Through the Excalibur interface, users can upload videos to Video Server to view them as a service and play them alongside their telemetry on a map. Users can also plot observations on the map and capture video frames to measure or count objects seen in a video. Excalibur provides ready-to-use tools and workflows that make interacting with videos simple and intuitive.

For users who employ the ArcGIS Imagery Analyst extension in ArcGIS Pro and/or use ArcGIS AllSource, they will be able to consume video services from Video Server with the ArcGIS Pro 3.3 release coming this spring. Support for consuming video services in web apps and dashboards will be added soon as well.

How can using video services in Excalibur streamline operational tasks?

Certain operational tasks—like monitoring a large-scale facility such as a utility network or an airport—need the kind of high-level view that only drones and other aerial cameras can provide. With Excalibur, observations that have traditionally been made on the ground can be done remotely, via video, with significantly less cost and, in some cases, reduced risk to human life. This makes large-scale operations more efficient.

For example, OC Survey, which is part of Orange County, California’s public works department, used a dedicated fleet of drones to capture footage of the roof of John Wayne Airport and detect the source of a water leak.

Once the footage was captured, staff from OC Survey—an early adopter of Video Server—uploaded the video to Video Server and, using Excalibur, played it alongside its map telemetry until they found the leak. Employing Excalibur’s Capture Video Frame tool, staff members took a screenshot of the video frame that showed the leak and placed it on the map panel. Then, using Excalibur’s built-in observation tools, the team placed an observation point on the screenshot, wrote details about the leak in the comments section, and sent the web map and the screenshot to John Wayne’s service team.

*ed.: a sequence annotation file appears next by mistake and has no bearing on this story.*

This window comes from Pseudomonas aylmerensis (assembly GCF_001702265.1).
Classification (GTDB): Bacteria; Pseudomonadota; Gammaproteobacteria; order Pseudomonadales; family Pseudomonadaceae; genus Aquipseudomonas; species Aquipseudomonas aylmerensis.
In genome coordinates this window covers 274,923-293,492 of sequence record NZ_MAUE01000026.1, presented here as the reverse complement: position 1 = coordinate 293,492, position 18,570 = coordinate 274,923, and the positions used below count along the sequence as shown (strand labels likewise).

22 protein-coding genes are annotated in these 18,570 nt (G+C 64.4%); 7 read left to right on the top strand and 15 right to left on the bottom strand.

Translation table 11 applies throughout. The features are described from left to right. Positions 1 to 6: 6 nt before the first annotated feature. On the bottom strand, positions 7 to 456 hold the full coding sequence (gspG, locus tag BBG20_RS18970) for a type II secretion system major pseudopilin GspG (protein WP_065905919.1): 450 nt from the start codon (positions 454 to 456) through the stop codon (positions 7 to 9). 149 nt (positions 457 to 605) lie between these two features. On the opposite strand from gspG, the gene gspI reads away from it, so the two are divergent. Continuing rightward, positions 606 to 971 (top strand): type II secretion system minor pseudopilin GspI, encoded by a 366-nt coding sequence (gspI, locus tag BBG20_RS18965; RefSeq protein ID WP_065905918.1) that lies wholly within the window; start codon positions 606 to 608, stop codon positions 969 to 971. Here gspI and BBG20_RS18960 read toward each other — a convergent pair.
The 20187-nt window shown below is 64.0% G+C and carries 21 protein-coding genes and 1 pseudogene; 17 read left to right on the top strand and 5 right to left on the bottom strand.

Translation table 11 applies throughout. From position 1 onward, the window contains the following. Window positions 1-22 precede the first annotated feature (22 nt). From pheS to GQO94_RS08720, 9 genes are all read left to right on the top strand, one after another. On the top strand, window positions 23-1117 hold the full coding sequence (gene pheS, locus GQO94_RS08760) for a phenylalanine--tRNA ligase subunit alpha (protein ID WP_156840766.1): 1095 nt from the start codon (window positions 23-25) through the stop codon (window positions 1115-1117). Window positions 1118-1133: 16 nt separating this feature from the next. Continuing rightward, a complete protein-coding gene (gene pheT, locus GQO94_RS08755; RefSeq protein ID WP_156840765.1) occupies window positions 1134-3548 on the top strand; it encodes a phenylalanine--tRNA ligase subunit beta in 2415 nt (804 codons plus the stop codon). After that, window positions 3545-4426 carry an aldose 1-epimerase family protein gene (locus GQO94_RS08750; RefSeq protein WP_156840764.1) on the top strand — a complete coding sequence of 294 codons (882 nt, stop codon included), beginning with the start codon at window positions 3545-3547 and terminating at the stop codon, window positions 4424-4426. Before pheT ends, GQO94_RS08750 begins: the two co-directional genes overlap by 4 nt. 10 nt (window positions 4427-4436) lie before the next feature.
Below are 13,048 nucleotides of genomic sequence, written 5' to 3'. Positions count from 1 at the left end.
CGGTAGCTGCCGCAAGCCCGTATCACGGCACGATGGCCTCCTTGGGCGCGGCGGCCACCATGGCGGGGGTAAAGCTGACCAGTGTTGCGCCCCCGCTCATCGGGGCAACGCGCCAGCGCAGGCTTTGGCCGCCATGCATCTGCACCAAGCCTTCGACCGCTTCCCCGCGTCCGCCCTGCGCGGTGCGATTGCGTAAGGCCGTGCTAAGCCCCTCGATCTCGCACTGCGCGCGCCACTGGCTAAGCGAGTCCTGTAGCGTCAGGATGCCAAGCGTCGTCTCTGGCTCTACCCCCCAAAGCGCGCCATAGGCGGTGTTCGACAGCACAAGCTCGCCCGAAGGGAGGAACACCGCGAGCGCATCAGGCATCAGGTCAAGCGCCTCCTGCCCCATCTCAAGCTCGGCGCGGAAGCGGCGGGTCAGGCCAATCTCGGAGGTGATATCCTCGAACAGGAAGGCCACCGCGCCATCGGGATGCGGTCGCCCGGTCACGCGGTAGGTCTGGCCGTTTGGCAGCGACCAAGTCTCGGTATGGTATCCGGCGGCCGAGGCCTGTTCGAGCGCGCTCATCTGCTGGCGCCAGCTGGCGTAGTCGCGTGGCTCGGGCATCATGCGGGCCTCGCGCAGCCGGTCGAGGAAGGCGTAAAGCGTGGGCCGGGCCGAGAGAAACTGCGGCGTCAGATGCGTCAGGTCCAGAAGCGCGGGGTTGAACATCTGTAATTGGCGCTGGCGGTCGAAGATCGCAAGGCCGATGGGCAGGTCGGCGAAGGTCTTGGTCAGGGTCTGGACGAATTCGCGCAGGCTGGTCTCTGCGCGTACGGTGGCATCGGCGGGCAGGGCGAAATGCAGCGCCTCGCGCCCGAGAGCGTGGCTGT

The leak was repaired faster and more efficiently than if its discovery had been made in person.

How to get started

In gearing up for the fall release of Video Server, start exploring Excalibur. Get familiar with its tools and built-in workflows for imagery, and get ready to use them with video. ArcGIS Enterprise users with a Creator or GIS Professional user type extension can add Excalibur to their deployments as a premium app.

Get more information about Excalibur, and sign up to be notified when Video Server is available.